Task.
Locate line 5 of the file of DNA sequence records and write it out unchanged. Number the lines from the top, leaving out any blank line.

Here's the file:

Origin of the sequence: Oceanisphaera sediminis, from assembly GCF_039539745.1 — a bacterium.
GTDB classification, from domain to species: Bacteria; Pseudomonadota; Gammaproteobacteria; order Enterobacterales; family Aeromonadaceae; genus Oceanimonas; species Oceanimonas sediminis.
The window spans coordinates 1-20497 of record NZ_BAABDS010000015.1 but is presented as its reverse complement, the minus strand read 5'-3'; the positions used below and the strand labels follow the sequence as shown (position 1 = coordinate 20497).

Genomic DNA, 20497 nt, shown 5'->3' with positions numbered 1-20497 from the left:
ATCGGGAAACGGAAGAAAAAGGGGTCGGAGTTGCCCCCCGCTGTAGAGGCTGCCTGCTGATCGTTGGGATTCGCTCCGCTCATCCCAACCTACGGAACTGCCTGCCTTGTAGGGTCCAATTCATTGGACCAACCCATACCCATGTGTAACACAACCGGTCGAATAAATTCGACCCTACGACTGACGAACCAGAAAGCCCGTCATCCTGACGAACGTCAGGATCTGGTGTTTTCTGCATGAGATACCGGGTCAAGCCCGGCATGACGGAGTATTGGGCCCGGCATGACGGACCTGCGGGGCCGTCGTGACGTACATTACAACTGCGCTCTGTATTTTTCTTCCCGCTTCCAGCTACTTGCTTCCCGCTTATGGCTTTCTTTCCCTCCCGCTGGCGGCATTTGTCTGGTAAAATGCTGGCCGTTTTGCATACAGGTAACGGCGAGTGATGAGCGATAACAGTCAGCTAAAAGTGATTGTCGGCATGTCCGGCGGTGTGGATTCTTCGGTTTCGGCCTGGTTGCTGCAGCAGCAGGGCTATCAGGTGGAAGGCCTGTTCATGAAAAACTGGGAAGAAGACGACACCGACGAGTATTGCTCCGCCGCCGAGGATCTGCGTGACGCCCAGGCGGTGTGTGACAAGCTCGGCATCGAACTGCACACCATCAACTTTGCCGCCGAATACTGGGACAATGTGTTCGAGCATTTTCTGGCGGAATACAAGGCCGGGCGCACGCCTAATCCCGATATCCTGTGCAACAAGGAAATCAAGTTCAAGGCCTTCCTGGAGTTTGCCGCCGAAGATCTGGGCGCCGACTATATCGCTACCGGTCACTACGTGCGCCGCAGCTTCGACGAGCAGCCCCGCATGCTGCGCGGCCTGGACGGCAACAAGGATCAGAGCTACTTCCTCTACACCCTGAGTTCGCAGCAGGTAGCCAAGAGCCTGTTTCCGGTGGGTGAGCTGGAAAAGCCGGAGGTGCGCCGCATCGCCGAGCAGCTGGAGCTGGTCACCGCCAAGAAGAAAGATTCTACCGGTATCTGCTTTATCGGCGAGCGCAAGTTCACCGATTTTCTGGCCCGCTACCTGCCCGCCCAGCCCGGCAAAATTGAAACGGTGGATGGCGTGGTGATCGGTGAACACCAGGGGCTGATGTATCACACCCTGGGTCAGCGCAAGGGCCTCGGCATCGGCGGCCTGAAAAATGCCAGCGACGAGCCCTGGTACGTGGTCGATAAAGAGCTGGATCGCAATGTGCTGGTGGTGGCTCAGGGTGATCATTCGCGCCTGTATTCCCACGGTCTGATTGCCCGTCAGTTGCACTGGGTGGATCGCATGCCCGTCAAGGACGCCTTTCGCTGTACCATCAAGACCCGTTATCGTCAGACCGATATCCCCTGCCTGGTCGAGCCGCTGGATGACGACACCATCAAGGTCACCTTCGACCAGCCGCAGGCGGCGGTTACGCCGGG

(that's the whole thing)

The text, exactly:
ATCGGGAAACGGAAGAAAAAGGGGTCGGAGTTGCCCCCCGCTGTAGAGGCTGCCTGCTGATCGTTGGGATTCGCTCCGCTCATCCCAACCTACGGAACTGCCTGCCTTGTAGGGTCCAATTCATTGGACCAACCCATACCCATGTGTAACACAACCGGTCGAATAAATTCGACCCTACGACTGACGAACCAGAAAGCCCGTCATCCTGACGAACGTCAGGATCTGGTGTTTTCTGCATGAGATACCGGGTCAAGCCCGGCATGACGGAGTATTGGGCCCGGCATGACGGACCTGCGGGGCCGTCGTGACGTACATTACAACTGCGCTCTGTATTTTTCTTCCCGCTTCCAGCTACTTGCTTCCCGCTTATGGCTTTCTTTCCCTCCCGCTGGCGGCATTTGTCTGGTAAAATGCTGGCCGTTTTGCATACAGGTAACGGCGAGTGATGAGCGATAACAGTCAGCTAAAAGTGATTGTCGGCATGTCCGGCGGTGTGGATTCTTCGGTTTCGGCCTGGTTGCTGCAGCAGCAGGGCTATCAGGTGGAAGGCCTGTTCATGAAAAACTGGGAAGAAGACGACACCGACGAGTATTGCTCCGCCGCCGAGGATCTGCGTGACGCCCAGGCGGTGTGTGACAAGCTCGGCATCGAACTGCACACCATCAACTTTGCCGCCGAATACTGGGACAATGTGTTCGAGCATTTTCTGGCGGAATACAAGGCCGGGCGCACGCCTAATCCCGATATCCTGTGCAACAAGGAAATCAAGTTCAAGGCCTTCCTGGAGTTTGCCGCCGAAGATCTGGGCGCCGACTATATCGCTACCGGTCACTACGTGCGCCGCAGCTTCGACGAGCAGCCCCGCATGCTGCGCGGCCTGGACGGCAACAAGGATCAGAGCTACTTCCTCTACACCCTGAGTTCGCAGCAGGTAGCCAAGAGCCTGTTTCCGGTGGGTGAGCTGGAAAAGCCGGAGGTGCGCCGCATCGCCGAGCAGCTGGAGCTGGTCACCGCCAAGAAGAAAGATTCTACCGGTATCTGCTTTATCGGCGAGCGCAAGTTCACCGATTTTCTGGCCCGCTACCTGCCCGCCCAGCCCGGCAAAATTGAAACGGTGGATGGCGTGGTGATCGGTGAACACCAGGGGCTGATGTATCACACCCTGGGTCAGCGCAAGGGCCTCGGCATCGGCGGCCTGAAAAATGCCAGCGACGAGCCCTGGTACGTGGTCGATAAAGAGCTGGATCGCAATGTGCTGGTGGTGGCTCAGGGTGATCATTCGCGCCTGTATTCCCACGGTCTGATTGCCCGTCAGTTGCACTGGGTGGATCGCATGCCCGTCAAGGACGCCTTTCGCTGTACCATCAAGACCCGTTATCGTCAGACCGATATCCCCTGCCTGGTCGAGCCGCTGGATGACGACACCATCAAGGTCACCTTCGACCAGCCGCAGGCGGCGGTTACGCCGGG